The present invention also relates to a process to obtain a soy protein material composition that demonstrates a high lard gel strength and a high uncooked and cooked emulsification strength. The process involves mixing or slurrying an alcohol washed soy protein concentrate with water, adjusting the pH of the slurry to less than 6.0, removing soluble components from the slurry, readjusting the pH to at least 7.0, subjecting the resulting slurry to heat treatment such as jet cooking, and optionally shearing, to change the protein structure, and thereafter optionally drying the resulting product.

As used herein, the term "soy material" is defined as a material derived from whole soybeans which contains no non-soy derived additives. Such additives may, of course, be added to a soy material to provide further functionality either to the soy material or to a food in which the soy material is utilized as a food ingredient. The term "soybean" refers to the species Glycine max, Glycine soja, or any species that is sexually cross compatible with Glycine max.

As used herein, the term "soy protein material" refers to a soy protein containing material that contains at least 40% soy protein by weight on a moisture-free basis.

As used herein, the term "soy protein concentrate" refers to soy protein containing material that contains from 65% up to 90% soy protein by weight on a moisture free basis.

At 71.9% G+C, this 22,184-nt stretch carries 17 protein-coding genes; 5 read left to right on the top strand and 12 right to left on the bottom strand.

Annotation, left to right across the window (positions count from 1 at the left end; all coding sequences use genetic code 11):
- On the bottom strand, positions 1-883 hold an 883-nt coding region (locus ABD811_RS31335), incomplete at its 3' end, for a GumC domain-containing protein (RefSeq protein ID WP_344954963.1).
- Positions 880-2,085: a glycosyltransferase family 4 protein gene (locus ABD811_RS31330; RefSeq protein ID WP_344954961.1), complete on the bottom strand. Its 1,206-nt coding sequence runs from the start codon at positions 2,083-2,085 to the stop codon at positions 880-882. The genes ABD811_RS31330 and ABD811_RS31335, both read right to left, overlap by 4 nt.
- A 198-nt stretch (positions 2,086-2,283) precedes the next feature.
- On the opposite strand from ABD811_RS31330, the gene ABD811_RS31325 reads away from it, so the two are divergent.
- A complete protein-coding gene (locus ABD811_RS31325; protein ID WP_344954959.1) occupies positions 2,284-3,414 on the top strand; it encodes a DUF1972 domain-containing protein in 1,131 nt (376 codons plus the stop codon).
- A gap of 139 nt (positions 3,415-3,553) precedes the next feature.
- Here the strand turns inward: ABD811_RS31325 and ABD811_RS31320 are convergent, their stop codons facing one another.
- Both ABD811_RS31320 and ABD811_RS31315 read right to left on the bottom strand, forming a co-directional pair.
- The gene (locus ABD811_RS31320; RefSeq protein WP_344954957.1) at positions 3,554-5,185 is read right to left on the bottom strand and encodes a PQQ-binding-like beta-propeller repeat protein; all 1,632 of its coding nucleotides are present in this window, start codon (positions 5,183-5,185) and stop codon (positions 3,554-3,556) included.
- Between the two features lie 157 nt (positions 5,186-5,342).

As used herein, the term "soy protein isolate" refers to a soy protein containing material that contains at least 90 % soy protein by weight on a moisture free basis.

As used herein, the term "lard gel strength" refers to the gel strength of a soy protein material in a mixture of water and lard. The lard gel strength of a soy protein material may be determined by the following method. First, soy protein gels are made from a soy protein material sample as follows. 634.0 grams of 0C (32F) water is placed in a Stephan Vertical-Cutter/Mixer (Model No. UM-5, Stephan Machinery Corporation, Columbus, OH). 141.0 grams of the soy protein material sample is added to the cutter/mixer. A vacuum is applied to the cutter/mixer and the chopper is slowly started to prevent splattering. The sample protein material is vacuum chopped for 2 minutes at 900 rpm, while the stirring arm is moved every 30 seconds in both directions. Thereafter, the applied vacuum is terminated and the lid and sides of the bowl are scraped. 200.0 grams of room temperature lard is added to the bowl of the cutter/mixer together with 20.0 grams of salt and 5.0 grams of sodium tripolyphosphate. A vacuum is again applied to the cutter/mixer and its contents are chopped for 1 minute at 1200 rpm while the stirring arm is constantly moved in both directions. The vacuum is temporarily released and the lid and sides of the bowl are scraped. The vacuum is reapplied and the contents of the bowl are chopped for an additional 2 minutes at 1200 rpm while moving the stirring arm every 30 seconds in both directions. The target temperature for gel strength measurements according to this procedure is about 16 - 18C (60-65F).